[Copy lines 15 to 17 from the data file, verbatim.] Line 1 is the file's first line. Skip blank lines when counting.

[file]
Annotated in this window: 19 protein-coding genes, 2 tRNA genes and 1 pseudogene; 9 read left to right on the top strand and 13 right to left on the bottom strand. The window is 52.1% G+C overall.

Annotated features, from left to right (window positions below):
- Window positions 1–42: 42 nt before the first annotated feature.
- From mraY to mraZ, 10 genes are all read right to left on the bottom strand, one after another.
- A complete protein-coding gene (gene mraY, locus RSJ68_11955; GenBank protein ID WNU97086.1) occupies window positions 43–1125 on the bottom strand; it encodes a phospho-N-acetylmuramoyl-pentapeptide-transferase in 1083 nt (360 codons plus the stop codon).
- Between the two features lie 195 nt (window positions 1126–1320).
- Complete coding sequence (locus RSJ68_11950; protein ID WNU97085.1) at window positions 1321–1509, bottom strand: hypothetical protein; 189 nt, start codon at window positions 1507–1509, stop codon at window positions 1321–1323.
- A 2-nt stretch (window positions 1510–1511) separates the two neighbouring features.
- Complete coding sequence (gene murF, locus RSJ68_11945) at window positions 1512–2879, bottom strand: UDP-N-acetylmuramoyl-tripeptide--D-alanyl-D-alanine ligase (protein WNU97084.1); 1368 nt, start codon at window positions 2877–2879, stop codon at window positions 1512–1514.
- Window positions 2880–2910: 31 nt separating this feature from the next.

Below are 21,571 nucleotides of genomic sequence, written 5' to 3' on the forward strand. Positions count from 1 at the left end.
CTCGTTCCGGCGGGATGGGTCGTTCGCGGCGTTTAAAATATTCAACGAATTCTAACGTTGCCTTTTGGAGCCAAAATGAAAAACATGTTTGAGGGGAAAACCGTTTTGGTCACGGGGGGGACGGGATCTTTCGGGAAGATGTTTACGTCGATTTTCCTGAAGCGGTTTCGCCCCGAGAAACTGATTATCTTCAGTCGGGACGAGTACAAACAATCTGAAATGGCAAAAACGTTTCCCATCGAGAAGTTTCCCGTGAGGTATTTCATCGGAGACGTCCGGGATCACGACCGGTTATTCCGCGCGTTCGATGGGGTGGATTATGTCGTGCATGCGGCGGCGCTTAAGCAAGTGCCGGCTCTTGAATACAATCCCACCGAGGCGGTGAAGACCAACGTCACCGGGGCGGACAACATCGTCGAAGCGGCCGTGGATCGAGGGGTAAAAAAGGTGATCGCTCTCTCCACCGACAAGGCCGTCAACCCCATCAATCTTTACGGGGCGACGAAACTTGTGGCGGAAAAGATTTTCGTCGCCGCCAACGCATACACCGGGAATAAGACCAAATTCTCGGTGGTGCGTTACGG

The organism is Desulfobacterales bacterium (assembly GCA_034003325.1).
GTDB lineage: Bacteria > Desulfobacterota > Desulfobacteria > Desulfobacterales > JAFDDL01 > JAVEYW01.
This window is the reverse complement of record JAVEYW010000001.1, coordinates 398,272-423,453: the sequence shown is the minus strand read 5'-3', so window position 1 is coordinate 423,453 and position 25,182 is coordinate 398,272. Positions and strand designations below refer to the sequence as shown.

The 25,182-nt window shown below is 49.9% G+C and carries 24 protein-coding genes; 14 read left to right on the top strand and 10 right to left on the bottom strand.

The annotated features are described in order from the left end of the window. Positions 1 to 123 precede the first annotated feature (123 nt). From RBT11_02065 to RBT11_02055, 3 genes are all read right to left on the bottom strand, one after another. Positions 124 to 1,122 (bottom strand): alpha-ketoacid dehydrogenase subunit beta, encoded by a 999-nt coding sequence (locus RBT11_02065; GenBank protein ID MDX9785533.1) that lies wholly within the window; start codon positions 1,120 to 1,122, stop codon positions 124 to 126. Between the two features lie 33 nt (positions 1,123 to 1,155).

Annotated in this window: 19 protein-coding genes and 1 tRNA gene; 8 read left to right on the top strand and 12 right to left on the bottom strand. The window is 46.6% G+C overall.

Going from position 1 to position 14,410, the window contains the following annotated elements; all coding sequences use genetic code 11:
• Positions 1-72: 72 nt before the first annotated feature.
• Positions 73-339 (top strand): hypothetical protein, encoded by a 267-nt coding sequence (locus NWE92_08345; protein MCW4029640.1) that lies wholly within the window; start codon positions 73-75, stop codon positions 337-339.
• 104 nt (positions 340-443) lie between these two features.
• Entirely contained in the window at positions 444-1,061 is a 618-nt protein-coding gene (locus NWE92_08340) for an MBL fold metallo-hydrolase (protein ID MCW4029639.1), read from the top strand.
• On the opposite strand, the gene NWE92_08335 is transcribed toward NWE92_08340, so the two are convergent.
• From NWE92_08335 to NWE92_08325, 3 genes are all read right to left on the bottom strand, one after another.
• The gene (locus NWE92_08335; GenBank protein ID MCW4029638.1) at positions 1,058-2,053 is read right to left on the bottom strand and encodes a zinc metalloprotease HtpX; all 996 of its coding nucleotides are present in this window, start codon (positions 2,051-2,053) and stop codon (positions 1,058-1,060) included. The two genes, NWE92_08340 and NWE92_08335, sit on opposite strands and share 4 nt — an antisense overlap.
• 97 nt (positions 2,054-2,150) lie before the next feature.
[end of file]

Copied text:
This window is the reverse complement of record JAVEYW010000001.1, coordinates 398,272-423,453: the sequence shown is the minus strand read 5'-3', so window position 1 is coordinate 423,453 and position 25,182 is coordinate 398,272. Positions and strand designations below refer to the sequence as shown.

The 25,182-nt window shown below is 49.9% G+C and carries 24 protein-coding genes; 14 read left to right on the top strand and 10 right to left on the bottom strand.

The annotated features are described in order from the left end of the window. Positions 1 to 123 precede the first annotated feature (123 nt). From RBT11_02065 to RBT11_02055, 3 genes are all read right to left on the bottom strand, one after another. Positions 124 to 1,122 (bottom strand): alpha-ketoacid dehydrogenase subunit beta, encoded by a 999-nt coding sequence (locus RBT11_02065; GenBank protein ID MDX9785533.1) that lies wholly within the window; start codon positions 1,120 to 1,122, stop codon positions 124 to 126. Between the two features lie 33 nt (positions 1,123 to 1,155).